Ray Finch (UKIP) 1,933 (3.6%) +0.2%

Tony Pewsey (English Democrats) 249 (0.5%) N/A

Dave Stone (Independent) 154 (0.3%) N/A

Keith Low (National Liberal Party - Third Way) 93 (0.2%) N/A

Majority: 3,864 (7.2%) 

Former Liberal Democrat Energy Secretary Chris Huhne pleaded guilty to perverting the course of justice. Photograph: Getty Images.

George Eaton is political editor of the New Statesman.

Photo: Getty
Show Hide image

Who will win in Stoke-on-Trent?

Labour are the favourites, but they could fall victim to a shock in the Midlands constituency.  

The resignation of Tristram Hunt as MP for Stoke-on-Central has triggered a by-election in the safe Labour seat of Stoke on Trent Central. That had Westminster speculating about the possibility of a victory for Ukip, which only intensified once Paul Nuttall, the party’s leader, was installed as the candidate.

If Nuttall’s message that the Labour Party has lost touch with its small-town and post-industrial heartlands is going to pay dividends at the ballot box, there can hardly be a better set of circumstances than this: the sitting MP has quit to take up a well-paid job in London, and although  the overwhelming majority of Labour MPs voted to block Brexit, the well-advertised divisions in that party over the vote should help Ukip.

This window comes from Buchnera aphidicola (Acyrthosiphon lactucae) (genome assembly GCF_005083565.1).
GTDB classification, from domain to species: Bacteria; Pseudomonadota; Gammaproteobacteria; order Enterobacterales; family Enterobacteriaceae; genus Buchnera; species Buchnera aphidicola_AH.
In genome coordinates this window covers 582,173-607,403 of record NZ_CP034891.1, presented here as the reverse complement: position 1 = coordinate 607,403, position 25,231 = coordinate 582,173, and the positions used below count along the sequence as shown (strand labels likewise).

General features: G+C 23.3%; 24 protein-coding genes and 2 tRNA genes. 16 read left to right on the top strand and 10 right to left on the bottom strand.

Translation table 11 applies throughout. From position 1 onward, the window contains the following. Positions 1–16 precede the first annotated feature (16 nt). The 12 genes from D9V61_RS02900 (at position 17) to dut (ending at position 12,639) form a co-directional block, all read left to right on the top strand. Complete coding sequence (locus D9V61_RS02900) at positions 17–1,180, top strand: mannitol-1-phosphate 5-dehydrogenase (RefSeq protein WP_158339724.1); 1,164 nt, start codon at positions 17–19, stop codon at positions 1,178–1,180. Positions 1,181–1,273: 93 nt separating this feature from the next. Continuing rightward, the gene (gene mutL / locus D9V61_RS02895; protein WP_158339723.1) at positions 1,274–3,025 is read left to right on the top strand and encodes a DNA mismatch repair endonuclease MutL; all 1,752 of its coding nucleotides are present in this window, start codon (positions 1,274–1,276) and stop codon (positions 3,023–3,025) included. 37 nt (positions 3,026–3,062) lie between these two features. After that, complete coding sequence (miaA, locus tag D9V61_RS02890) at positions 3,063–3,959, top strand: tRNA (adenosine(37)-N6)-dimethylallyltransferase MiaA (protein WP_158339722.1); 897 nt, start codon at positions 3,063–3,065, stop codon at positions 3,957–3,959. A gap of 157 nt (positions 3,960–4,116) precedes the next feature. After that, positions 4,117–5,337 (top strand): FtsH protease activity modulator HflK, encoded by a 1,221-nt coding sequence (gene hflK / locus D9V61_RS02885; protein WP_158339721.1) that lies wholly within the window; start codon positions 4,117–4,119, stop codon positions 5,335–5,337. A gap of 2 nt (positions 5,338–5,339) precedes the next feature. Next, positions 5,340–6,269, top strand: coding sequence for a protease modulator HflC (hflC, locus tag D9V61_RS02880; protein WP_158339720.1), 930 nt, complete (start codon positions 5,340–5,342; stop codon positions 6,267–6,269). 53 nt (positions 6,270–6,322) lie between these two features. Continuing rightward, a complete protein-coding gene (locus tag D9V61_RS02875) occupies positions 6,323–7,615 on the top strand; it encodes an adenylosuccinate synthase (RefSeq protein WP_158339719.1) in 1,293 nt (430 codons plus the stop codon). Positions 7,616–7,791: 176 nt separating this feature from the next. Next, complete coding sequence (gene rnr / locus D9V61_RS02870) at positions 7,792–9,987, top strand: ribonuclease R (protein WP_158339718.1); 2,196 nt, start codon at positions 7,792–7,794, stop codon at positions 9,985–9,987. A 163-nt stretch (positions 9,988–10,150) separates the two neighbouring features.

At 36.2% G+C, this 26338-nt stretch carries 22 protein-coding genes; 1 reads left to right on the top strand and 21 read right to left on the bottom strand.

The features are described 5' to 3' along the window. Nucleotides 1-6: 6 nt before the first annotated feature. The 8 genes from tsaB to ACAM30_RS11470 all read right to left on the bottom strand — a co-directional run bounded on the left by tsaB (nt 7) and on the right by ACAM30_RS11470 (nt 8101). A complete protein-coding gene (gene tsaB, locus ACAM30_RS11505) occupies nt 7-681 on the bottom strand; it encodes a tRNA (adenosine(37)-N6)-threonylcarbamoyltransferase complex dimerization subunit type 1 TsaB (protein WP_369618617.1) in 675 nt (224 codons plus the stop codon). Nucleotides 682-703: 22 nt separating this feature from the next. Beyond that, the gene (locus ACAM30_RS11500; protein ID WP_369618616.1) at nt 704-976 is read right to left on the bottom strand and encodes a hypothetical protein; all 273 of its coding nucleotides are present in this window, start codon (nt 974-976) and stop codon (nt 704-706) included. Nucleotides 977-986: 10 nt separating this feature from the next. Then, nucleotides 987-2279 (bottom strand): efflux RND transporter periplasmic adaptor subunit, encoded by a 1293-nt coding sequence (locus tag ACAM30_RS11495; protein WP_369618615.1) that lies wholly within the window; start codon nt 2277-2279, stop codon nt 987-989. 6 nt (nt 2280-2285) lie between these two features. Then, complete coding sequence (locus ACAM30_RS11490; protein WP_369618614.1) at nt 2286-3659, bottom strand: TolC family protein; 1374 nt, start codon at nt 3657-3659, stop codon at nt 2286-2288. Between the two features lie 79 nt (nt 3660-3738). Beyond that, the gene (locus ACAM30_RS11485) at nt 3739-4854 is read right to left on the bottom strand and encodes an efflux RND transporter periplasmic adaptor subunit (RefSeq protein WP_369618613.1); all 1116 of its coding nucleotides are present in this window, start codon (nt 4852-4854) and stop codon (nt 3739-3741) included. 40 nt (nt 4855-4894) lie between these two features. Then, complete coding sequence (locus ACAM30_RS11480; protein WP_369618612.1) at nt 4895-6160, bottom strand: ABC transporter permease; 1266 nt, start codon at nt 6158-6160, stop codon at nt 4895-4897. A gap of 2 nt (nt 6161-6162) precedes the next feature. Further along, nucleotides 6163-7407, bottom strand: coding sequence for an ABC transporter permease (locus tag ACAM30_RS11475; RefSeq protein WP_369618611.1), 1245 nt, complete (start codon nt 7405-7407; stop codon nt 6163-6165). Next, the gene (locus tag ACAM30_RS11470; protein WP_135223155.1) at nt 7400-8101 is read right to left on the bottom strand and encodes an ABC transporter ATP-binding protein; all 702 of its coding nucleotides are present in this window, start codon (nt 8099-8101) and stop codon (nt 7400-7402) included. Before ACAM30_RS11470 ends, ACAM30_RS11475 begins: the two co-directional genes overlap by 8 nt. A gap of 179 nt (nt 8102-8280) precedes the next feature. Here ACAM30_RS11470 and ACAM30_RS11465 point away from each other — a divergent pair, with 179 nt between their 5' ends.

But Labour started with a solid lead – it is always more useful to talk about percentages, not raw vote totals – of 16 points in 2015, with the two parties of the right effectively tied in second and third place. Just 33 votes separated Ukip in second from the third-placed Conservatives.

There was a possible – but narrow – path to victory for Ukip that involved swallowing up the Conservative vote, while Labour shed votes in three directions: to the Liberal Democrats, to Ukip, and to abstention.

But as I wrote at the start of the contest, Ukip were, in my view, overwritten in their chances of winning the seat. We talk a lot about Labour’s problem appealing to “aspirational” voters in Westminster, but less covered, and equally important, is Ukip’s aspiration problem.